Classify It! is a free iPad app designed to help elementary school and middle school students learn to classify plants and animals. In the app students are given a question and shown a selection of plants and animals. Respond to the question students have to correctly identify the plants and animals that answer the question.
SeeSaw, a powerful and popular iPad app for creating digital portfolios, is now available as a Chrome web app and as an Android app. The new apps allow students to create and add content to digital portfolios.
Through SeeSaw students can add artifacts to their portfolios by taking pictures of their work (in the case of a worksheet or other physical item), by writing about what they've learned, or by uploading a short video about things they have learned. The SeeSaw apps students can add voice comments to their pictures to clarify what their pictures document. Students can create folders withing their accounts to organize content from multiple subject areas.
It’s one of the most versatile devices in the history of… well… devices. The tablet has changed the landscape of classrooms around the world, from flipped learning to augmented reality.
A much needed balance between function and affordability, tablets of all shapes and sizes are being embraced by teachers in millions of different ways. In the below infographic from Early Childhood Education Degrees present an overview of how this shift is taking place.
Tablets in de klas hebben maar een beperkt effect op de motivatie van leerlingen, zo blijkt uit onderzoek van het Kohnstamm Instituut van de UvA. Het verwachte effect op motivatie blijkt slechts bij één van de vier onderzochte applicaties daadwerkelijk op te treden.
Design thinking is a powerful tool to really get your students thinking about and tackling a problem or topic at a much deeper level. It is a structured task that focuses on giving considerable time to thinking about and empathising with the people within the situation (Target audience or client), designing and prototyping a possible solution that is immediately challenged in order to improve it. It is used much in business and the design industry but can be used as a general classroom task within any subject area. It also gets students to work quickly without much introduction.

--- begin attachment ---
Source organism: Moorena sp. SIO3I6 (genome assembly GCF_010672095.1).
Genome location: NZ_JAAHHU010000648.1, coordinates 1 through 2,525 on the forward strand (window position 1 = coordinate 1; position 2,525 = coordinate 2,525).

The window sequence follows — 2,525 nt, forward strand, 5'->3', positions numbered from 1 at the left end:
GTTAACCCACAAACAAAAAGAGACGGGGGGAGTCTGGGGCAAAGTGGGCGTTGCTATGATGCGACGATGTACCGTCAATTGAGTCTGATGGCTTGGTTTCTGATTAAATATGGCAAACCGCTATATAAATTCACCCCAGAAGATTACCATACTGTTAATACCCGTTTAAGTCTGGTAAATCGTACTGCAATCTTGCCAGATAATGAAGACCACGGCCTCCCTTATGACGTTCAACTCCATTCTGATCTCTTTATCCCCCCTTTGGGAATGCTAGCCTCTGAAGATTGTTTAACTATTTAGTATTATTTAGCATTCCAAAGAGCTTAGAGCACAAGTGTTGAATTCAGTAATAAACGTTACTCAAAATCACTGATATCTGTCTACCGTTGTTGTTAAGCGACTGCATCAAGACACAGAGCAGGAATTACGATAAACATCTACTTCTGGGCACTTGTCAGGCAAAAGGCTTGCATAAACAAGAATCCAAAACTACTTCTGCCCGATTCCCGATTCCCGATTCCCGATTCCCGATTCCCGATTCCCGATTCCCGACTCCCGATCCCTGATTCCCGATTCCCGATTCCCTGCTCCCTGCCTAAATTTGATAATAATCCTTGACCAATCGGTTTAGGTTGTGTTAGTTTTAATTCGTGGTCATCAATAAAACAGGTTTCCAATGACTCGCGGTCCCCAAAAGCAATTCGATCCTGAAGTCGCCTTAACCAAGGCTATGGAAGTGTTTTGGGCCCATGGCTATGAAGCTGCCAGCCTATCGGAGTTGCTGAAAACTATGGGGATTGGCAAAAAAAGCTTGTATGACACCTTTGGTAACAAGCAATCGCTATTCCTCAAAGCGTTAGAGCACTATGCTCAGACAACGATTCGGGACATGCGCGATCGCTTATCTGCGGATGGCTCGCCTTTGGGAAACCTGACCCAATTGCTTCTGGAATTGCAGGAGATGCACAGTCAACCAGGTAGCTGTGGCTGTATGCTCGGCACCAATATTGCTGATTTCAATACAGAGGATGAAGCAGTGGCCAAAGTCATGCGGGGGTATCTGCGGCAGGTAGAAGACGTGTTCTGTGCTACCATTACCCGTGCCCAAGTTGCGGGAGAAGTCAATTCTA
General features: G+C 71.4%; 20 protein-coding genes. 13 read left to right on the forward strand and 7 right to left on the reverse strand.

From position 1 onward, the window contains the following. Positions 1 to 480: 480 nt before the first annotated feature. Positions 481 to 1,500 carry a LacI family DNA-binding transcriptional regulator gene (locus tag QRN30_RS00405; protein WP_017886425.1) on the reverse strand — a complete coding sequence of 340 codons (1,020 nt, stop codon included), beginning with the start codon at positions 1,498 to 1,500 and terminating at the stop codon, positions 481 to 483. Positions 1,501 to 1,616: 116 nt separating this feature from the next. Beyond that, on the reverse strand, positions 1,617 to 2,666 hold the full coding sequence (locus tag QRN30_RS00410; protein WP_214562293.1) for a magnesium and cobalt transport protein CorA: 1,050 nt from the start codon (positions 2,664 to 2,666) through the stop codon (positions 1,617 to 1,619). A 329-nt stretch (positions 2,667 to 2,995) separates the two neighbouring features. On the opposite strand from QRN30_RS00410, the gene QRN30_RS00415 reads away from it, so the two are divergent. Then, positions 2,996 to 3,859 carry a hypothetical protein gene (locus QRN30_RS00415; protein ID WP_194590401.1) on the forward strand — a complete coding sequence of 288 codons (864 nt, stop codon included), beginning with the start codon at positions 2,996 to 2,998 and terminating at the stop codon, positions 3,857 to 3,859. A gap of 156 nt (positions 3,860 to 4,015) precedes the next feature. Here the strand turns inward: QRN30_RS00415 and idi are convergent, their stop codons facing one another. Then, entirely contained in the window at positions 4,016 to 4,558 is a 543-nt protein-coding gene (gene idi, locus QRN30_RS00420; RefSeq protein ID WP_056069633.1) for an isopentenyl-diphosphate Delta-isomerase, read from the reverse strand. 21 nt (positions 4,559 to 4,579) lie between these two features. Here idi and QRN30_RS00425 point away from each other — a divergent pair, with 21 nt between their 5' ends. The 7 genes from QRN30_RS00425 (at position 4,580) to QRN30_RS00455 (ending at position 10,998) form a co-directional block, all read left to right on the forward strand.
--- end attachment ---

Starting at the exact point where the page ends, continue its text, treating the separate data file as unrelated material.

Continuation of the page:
"iPad use in formal learning environments, by all accounts, is soaring. Due to the almost magical ways it promotes interaction, that makes sense. But when learners are using the iPad, what are they doing? What exactly?"
This term I have been working with upper Key Stage 2 pupils to develop interactive adventure style games in Book Creator. One of the features of the app is it allows you to link objects such as images and text to other pages within the book. For images, tap on the image to select it, then tap on the Info icon and use the hyperlink box to type in the page number. For text, highlight the text withIn the text box and you will see a hyperlink option.
This has enabled us to create games where choices, questions and decisions are asked of the user/player throughout. We have then used this as a stimulus for writing, not only creatively but also instruction and advertising. Above are a few screen shots of an example book I made but I didn't want to show the pupils too much as I wanted them to come up with their own ideas.
Writing killer fiction takes practice. Practice takes inspiration. Just spending a few minutes writing less than a page every day, using random ideas from The Brainstormer will elevate your writing and inspire the kinds of original ideas that make publishers salivate over your manuscript.
A few weeks ago, I shared here a list of some powerful iPad apps for sketchnoting (visual note taking) and I argued that sketchnoting has several cognitive pluses (e.g easy memory recall, quick processing of data, enhanced concentration, to mention but a few). I have recently bought a stylus and started experimenting with this new form of taking notes. My sketches are not the best but the more I practice the better they become. One of the things I learned from the different video tutorials I watched in this regard is that as a beginner sketchnoter you need to build a rich visual vocabulary that will facilitate your visual representations and to do this you need to have access to works of expert sketchnoters. Observing how they use shapes, colours, graphic organizers, text...etc will definitely help you learn how to create your own sketchnotes. One of the people I would recommend for anyone starting to learn sketchnoting is Langwitches.
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